December 1, 2008
The closure of McColo Corporation responsible for 75 per cent of world wide spam traffic divided the reported month into two equal parts. Even though e-mail remains the most common means to spread malware virus makers also find other ways to bring malicious code to user machines
A freeware automation language for Windows called AutoIt is very easy to learn and provides wide opportunities for virus makers. The last month showed their growing interest in this scripting language. Even though an AutoIt program is written as a script, such a script can be compiled into a packed executable with its shrouded code being very hard to analyze. November saw an AutoIt worm spreading via removable data storage devices instead of e-mail.
Viruses spreading on removable devices are especially dangerous for companies and governmental institutions forced to introduce special measures to contain the infection. Companies adopt software that allows them to restrict usage of removable devices and sometimes impose a temporary ban on use of removable drives.
Dr.Web anti-virus 5.0 currently undergoing open beta-testing allows to unpack files of an AutoIt worm and to analyze its scripts. Viruses written in this script language enter the Dr.Web database as Win32.HLLW.Autoruner.
Prior to the closure of McColo spam mailings distributing malware came in high numbers. Below we will take a closer look at diverse methods used to lure a user to launch a malicious file.
Trojan.PWS.GoldSpy.2454 was disguised as an e-card. Even though fake cards have long been known to Internet community they still remain efficient. The name of a malicious file is card.exe. Messages with a link to a malicious file were used to spread another modification of the malware – Trojan.PWS.GoldSpy.2466.
Trojan.DownLoad.3735 was spread as a file with a double extension – the attached active_key.zip contained the active_keys.zip
Messages with attached Trojan.PWS.GoldSpy.2456 threatened a user with a forced disconnection from the Internet caused by a violation of the copyright. Activates of a victim related to the alleged violation for the last six months were said to be listed in an attached file (user-EA49945X-activities.exe) which was nothing more than another malicious program. The U.S presidential election was also used as a message topic in e-mails spreading the Trojan.
Another mailing notified a user upon a failed delivery of a package caused by an incorrect recipient address. An attached invoice was detected by Dr.Web as Trojan.PWS.Panda.31
.Our analysts also registered several mailings advertising easy money on eBay. An html-file attached to a message was detected by Dr.Web as Trojan.Click.21795. The file contained an encrypted script that directed a user to a web-site advertising training courses. Another similar mailing advertised a new way of advertising using RSS and free promotion of web-sites using services by Google and Yahoo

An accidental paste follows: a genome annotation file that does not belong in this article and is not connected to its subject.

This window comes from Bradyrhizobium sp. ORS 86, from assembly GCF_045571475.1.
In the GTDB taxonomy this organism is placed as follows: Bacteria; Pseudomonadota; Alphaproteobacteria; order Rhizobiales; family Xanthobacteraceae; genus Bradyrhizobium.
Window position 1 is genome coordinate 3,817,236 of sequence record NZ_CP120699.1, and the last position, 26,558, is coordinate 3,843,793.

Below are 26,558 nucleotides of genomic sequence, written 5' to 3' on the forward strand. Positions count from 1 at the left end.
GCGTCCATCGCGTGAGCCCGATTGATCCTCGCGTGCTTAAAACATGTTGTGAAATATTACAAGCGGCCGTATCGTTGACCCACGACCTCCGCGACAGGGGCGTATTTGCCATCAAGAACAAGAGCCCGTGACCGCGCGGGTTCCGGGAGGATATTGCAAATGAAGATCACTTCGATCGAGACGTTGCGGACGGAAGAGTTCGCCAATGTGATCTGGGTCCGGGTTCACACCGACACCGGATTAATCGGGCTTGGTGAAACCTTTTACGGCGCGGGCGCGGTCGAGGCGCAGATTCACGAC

The closure of McColo Corporation reduced spam traffic significantly but was only a short outage. Now mailings related to malware have been short-term though the spam traffic sometimes has been rather high. Such mailings included Trojan.PWS.Panda.31 spam e-mails and messages containing an encrypted script detected by Dr.Web as Trojan.Click.21795.
Authors of Trojan.DownLoad.4419 applied a new technique offering a link to download a beta version of Internet Explorer 8 from a bogus web-site.
A mailing in German described in the previous review from Doctor Web also reemerged. It prompted a user to view important financial information provided in an attached file. Earlier a shortcut and a piece of malicious code had been placed on one folder contained in the attachment while in November they were separated with the link placed outside the folder. Dr.Web detects this Trojan program as Trojan.DownLoad.16843.
November 2008 also saw a wave of phishing targeting users of online payment systems, Internet banking and other paid services in several countries. In particular customers of JPMorgan Chase Bank, RBC Royal Bank and usrs of AdWards and PayPal became victims of the phishing attack.
Specialists of the virus monitoring service of Doctor Web added 25 461 entries to the virus database in November with average 850 new entries per each day. Mind that one entry in the Dr.Web database allows the software to detect numerous modifications of one virus. The figures show that regular updating of anti-virus software as often as once per hour becomes a necessity. Dr.Web automatic updating provides such an updating frequency quite easily. In addition a good anti-spam module becomes indispensable for normal work protecting against irrelevant and harmful e-mail messages.
Malware detected in e-mail traffic in November
|01.11.2008 00:00 - 01.12.2008 00:00|
Malware detected on user machines in November
|01.11.2008 00:00 - 01.12.2008 00:00|
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